Iron Goddess, Dark Roast

Tea type
Oolong Tea
Ingredients
Not available
Flavors
Almond, Honey, Peach, Peanut, Roasted, Toasty
Sold in
Not available
Caffeine
Not available
Certification
Not available
Edit tea info Last updated by __Morgana__
Average preparation
190 °F / 87 °C

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  • “It was bound to happen. As I started to get to what looked like the last few oolongs, I found I hadn’t entered this one into my cupboard. Sigh. So now I have more tea than I thought I had. But...” Read full tasting note
    88

From Red Blossom Tea Company

Harvested in Anxi County, Fujian Province in Spring 2014, the leaf is 30% oxidized, first by bruising the leaves in a bamboo drum and then allowing them to rest and gradually wither. The rest time enables the conversion of catechins into bioflavonoids while enriching the color of the liquor. We then asked the tea maker to finish the tea using a traditional loose roll and roast the tea in a way that does not leave too strong of a final impression.

When brewed at high temperature, a delicious natural honeyed character is released. The end result – roasted almonds and toffee notes. Perfect for our selection of Celadon and Yixing tea ware.

About Red Blossom Tea Company View company

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1 Tasting Note

88
1916 tasting notes

It was bound to happen. As I started to get to what looked like the last few oolongs, I found I hadn’t entered this one into my cupboard. Sigh. So now I have more tea than I thought I had.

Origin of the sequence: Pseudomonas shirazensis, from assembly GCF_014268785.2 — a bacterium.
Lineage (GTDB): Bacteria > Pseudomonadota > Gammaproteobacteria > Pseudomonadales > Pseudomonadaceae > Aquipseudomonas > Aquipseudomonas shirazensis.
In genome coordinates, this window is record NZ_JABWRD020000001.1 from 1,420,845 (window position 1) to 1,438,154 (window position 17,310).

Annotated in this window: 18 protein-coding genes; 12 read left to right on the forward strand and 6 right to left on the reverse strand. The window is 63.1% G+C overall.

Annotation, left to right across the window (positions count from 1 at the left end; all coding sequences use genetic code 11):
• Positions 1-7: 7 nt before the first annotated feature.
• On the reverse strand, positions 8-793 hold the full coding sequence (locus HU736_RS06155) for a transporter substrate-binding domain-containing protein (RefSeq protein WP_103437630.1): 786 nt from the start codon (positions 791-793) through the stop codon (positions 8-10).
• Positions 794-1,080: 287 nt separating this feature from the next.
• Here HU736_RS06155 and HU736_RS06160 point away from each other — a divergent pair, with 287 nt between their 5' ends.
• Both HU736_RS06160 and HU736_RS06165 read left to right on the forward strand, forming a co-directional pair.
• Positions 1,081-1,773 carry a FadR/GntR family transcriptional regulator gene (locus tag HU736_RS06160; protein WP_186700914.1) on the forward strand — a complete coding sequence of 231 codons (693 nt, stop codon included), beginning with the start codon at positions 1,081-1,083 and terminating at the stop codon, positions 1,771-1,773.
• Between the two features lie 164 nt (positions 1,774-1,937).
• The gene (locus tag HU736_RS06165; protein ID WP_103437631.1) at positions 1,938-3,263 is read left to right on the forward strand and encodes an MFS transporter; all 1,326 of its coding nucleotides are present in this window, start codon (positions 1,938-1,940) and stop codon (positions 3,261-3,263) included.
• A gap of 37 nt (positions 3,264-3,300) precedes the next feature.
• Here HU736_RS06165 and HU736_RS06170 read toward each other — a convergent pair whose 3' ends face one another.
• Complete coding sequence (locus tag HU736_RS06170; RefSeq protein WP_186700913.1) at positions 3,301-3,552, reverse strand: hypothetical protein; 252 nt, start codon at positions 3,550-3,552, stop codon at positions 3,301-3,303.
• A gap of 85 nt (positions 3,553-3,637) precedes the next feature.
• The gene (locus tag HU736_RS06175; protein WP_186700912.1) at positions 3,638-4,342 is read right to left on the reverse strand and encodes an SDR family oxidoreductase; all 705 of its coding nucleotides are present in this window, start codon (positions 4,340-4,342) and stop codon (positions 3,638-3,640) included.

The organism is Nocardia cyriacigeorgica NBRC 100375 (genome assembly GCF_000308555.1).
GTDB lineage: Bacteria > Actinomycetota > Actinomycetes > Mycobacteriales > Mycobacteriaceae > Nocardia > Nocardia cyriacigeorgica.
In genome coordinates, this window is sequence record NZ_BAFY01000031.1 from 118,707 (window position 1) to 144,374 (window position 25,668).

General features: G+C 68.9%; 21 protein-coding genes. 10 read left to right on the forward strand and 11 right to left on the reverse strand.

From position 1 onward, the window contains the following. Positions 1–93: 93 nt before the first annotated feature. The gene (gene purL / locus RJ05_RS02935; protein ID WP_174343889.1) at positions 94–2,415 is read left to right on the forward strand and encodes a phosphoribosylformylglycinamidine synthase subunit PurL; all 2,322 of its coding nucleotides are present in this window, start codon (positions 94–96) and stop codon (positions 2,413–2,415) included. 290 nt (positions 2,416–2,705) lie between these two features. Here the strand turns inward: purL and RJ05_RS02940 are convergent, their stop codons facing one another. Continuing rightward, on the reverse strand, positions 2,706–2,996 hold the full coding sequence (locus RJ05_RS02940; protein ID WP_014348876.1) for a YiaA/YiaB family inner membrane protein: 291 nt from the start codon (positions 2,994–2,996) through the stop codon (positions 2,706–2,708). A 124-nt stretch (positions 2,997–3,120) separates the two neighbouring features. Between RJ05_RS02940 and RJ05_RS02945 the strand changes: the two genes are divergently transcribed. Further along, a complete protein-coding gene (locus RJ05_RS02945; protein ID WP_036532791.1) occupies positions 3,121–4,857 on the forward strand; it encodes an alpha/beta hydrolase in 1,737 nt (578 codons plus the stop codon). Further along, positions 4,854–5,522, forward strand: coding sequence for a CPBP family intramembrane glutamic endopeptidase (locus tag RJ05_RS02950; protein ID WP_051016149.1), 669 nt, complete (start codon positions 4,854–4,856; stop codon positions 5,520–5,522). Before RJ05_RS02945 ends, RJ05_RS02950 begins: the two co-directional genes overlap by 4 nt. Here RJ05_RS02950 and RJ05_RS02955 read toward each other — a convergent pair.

But perhaps the good news is that I may have less than I thought I had. I haven’t been able to locate in my stash a couple of the teas that were already in my Steepster cupboard. Unless they’ve been put somewhere I wouldn’t ordinarily put them by someone else in the household, I’m throwing in the towel on them, on the theory that I sipped them down before without recording them. Or just entered them by mistake, which seems more likely. One was a Lupicia “milky” oolong and it’s possible I entered that under a more generic entry at first and then entered it under its actual name later. Same with a Chicago Tea Room tieguanyin. Who knows.

In any case, this tea. You’re going to think I’m weird, but when I stuck my nose in the packet, I thought “peanut butter.” There’s a nutty smell that has a toasted edge to it. On further consideration, it is likely almond. This is all very interesting, because the dry leaves look like your standard green oolong. Varying hues of green, rolled into balls.

Gaiwan. Rinse, 190F (still can’t get the Zo to heat up to 195F today for some reason), 15 seconds +5 for each subsequent steep.

This is a really, really nice tea. It’s color is definitely that of a green oolong, a medium yellow, rather than that of a dark oolong.

It smells a little nutty, a little fruity (peach?), and a lot honey — not roasty toasty like a dark oolong or floral buttery like a green one. It seems to exist in a sort of in between the dark and the green. The flavor is just like the smell. It’s mild, light bodied, and easy to drink.

Giving it high marks for being unusual (and tasty).

Flavors: Almond, Honey, Peach, Peanut, Roasted, Toasty

Preparation
190 °F / 87 °C

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